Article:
Posted by Scott Stein and Nirav Shah
On January 30, 2013, a federal court in the Southern District of Illinois denied a motion to dismiss a relator’s complaint accusing defendants Sanofi-Aventis and Bristol Myers Squibb of allegedly making unsubstantiated efficacy claims about on-label use of the blockbuster drug Plavix. According to the complaint, by overstating Plavix’s efficacy, the defendants caused the federal health care programs to pay for unnecessary Plavix prescriptions, rendering claims for the drug false.
In its ruling, the Court focused on the relator’s allegation that Plavix was not “reasonable and necessary” for the patients to whom it was prescribed. The relator argued that the defendants made overstatements regarding Plavix’s efficacy, and that these statements misled physicians into thinking that Plavix was the only viable treatment option. The court concluded that the relator had met the pleading standard for Rule 9(b), notwithstanding the fact that the relator conceded that Plavix was used for FDA-approved purposes.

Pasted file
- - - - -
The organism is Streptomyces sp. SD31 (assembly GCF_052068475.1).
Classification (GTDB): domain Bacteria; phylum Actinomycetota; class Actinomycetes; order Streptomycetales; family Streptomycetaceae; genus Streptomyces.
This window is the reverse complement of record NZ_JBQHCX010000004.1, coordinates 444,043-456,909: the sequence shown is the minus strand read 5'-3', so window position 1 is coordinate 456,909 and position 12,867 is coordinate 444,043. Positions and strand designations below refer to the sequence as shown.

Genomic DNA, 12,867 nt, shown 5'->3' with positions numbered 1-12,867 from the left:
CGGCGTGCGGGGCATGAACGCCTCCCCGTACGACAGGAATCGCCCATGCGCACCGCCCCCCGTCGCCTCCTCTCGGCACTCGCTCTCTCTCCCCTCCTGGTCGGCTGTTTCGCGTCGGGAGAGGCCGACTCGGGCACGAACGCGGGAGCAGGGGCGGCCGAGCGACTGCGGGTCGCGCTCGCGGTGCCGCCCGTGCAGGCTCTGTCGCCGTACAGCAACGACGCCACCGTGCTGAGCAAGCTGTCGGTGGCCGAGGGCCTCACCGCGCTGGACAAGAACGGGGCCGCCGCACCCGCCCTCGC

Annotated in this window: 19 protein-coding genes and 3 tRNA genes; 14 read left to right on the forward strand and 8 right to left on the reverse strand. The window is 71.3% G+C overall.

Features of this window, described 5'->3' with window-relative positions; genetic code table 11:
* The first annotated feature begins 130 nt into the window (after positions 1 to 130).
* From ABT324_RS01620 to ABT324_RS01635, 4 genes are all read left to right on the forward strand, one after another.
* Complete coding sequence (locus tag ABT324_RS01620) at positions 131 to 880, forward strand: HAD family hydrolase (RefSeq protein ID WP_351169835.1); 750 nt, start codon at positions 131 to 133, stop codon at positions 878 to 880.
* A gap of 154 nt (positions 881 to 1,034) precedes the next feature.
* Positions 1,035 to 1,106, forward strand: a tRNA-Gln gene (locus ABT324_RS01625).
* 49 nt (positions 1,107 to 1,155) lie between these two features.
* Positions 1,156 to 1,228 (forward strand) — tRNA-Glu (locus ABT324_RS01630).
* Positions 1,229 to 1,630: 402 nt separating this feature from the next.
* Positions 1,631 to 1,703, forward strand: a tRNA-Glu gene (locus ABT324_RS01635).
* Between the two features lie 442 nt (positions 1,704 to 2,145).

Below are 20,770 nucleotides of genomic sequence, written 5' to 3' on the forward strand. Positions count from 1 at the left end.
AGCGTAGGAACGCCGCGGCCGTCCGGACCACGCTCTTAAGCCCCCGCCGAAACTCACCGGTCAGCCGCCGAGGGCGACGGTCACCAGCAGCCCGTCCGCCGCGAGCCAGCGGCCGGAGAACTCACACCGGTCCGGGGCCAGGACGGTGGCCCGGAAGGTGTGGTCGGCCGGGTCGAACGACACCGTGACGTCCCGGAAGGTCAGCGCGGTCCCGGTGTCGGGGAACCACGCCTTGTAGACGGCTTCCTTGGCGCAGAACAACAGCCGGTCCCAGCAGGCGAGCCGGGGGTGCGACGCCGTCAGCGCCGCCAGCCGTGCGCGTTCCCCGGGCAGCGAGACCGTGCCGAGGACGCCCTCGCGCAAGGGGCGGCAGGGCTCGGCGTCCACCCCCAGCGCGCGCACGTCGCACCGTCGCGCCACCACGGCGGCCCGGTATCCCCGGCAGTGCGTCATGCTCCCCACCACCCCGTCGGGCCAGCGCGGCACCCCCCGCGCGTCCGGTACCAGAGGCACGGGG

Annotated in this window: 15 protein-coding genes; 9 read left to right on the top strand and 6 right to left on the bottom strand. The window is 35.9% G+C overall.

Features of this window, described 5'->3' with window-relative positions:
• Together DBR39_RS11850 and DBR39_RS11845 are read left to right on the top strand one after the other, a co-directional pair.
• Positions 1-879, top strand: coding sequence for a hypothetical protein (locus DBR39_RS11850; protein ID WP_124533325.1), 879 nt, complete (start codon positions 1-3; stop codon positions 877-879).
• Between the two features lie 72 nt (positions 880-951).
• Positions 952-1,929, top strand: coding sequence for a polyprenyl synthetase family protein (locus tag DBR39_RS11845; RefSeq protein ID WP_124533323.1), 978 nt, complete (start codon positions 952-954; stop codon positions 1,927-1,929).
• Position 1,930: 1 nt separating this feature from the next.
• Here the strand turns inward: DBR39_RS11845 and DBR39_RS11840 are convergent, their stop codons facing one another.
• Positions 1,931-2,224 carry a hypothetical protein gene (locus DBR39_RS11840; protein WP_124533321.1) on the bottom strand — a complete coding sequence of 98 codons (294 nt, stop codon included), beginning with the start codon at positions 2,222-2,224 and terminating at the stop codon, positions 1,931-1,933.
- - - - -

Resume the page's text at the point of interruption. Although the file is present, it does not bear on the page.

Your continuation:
This case is unique and reflects the fact that after years of substantial settlements based on allegations of off-label promotion, enterprising relators’ counsel are turning their focus to new theories, including improper marketing of on label uses. Indeed, such theories are consistent with comments last year by Assistant U.S. Attorney Sara Bloom (D. Mass.) that unsubstantiated superiority claims by manufacturers are likely to be an area of increased focus by the government.